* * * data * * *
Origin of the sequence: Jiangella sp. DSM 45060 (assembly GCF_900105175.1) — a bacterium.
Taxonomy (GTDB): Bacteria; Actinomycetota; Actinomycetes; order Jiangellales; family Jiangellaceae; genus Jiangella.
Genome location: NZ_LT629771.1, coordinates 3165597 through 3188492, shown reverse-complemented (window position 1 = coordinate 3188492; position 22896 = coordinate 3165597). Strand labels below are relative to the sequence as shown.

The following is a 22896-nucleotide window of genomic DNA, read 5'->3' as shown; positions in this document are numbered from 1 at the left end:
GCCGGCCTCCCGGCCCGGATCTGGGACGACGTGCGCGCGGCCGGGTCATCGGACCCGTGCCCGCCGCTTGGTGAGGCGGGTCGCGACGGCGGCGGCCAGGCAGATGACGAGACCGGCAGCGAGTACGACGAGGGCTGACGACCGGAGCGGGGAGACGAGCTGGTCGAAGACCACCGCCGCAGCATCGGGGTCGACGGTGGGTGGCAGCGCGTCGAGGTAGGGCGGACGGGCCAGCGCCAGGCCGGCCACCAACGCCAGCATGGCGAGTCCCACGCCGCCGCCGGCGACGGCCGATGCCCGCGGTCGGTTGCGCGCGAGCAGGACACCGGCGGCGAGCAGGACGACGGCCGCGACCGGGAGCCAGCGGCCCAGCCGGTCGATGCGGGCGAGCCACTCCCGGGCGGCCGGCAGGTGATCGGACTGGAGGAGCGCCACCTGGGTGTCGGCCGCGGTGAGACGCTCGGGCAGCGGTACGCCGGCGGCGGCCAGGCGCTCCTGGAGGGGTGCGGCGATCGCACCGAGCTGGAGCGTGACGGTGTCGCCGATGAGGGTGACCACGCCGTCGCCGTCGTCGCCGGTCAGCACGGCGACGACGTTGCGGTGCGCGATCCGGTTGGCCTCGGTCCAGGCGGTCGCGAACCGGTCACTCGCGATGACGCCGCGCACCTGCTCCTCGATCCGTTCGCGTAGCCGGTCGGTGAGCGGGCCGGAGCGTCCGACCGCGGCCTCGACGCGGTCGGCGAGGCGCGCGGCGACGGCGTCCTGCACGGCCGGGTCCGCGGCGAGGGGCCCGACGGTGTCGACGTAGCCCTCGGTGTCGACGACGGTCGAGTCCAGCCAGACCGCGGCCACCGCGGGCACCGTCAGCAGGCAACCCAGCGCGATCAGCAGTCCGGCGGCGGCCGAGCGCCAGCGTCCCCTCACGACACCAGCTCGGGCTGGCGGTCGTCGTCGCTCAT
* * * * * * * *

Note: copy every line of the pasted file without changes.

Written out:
Origin of the sequence: Jiangella sp. DSM 45060 (assembly GCF_900105175.1) — a bacterium.
Taxonomy (GTDB): Bacteria; Actinomycetota; Actinomycetes; order Jiangellales; family Jiangellaceae; genus Jiangella.
Genome location: NZ_LT629771.1, coordinates 3165597 through 3188492, shown reverse-complemented (window position 1 = coordinate 3188492; position 22896 = coordinate 3165597). Strand labels below are relative to the sequence as shown.

The following is a 22896-nucleotide window of genomic DNA, read 5'->3' as shown; positions in this document are numbered from 1 at the left end:
GCCGGCCTCCCGGCCCGGATCTGGGACGACGTGCGCGCGGCCGGGTCATCGGACCCGTGCCCGCCGCTTGGTGAGGCGGGTCGCGACGGCGGCGGCCAGGCAGATGACGAGACCGGCAGCGAGTACGACGAGGGCTGACGACCGGAGCGGGGAGACGAGCTGGTCGAAGACCACCGCCGCAGCATCGGGGTCGACGGTGGGTGGCAGCGCGTCGAGGTAGGGCGGACGGGCCAGCGCCAGGCCGGCCACCAACGCCAGCATGGCGAGTCCCACGCCGCCGCCGGCGACGGCCGATGCCCGCGGTCGGTTGCGCGCGAGCAGGACACCGGCGGCGAGCAGGACGACGGCCGCGACCGGGAGCCAGCGGCCCAGCCGGTCGATGCGGGCGAGCCACTCCCGGGCGGCCGGCAGGTGATCGGACTGGAGGAGCGCCACCTGGGTGTCGGCCGCGGTGAGACGCTCGGGCAGCGGTACGCCGGCGGCGGCCAGGCGCTCCTGGAGGGGTGCGGCGATCGCACCGAGCTGGAGCGTGACGGTGTCGCCGATGAGGGTGACCACGCCGTCGCCGTCGTCGCCGGTCAGCACGGCGACGACGTTGCGGTGCGCGATCCGGTTGGCCTCGGTCCAGGCGGTCGCGAACCGGTCACTCGCGATGACGCCGCGCACCTGCTCCTCGATCCGTTCGCGTAGCCGGTCGGTGAGCGGGCCGGAGCGTCCGACCGCGGCCTCGACGCGGTCGGCGAGGCGCGCGGCGACGGCGTCCTGCACGGCCGGGTCCGCGGCGAGGGGCCCGACGGTGTCGACGTAGCCCTCGGTGTCGACGACGGTCGAGTCCAGCCAGACCGCGGCCACCGCGGGCACCGTCAGCAGGCAACCCAGCGCGATCAGCAGTCCGGCGGCGGCCGAGCGCCAGCGTCCCCTCACGACACCAGCTCGGGCTGGCGGTCGTCGTCGCTCAT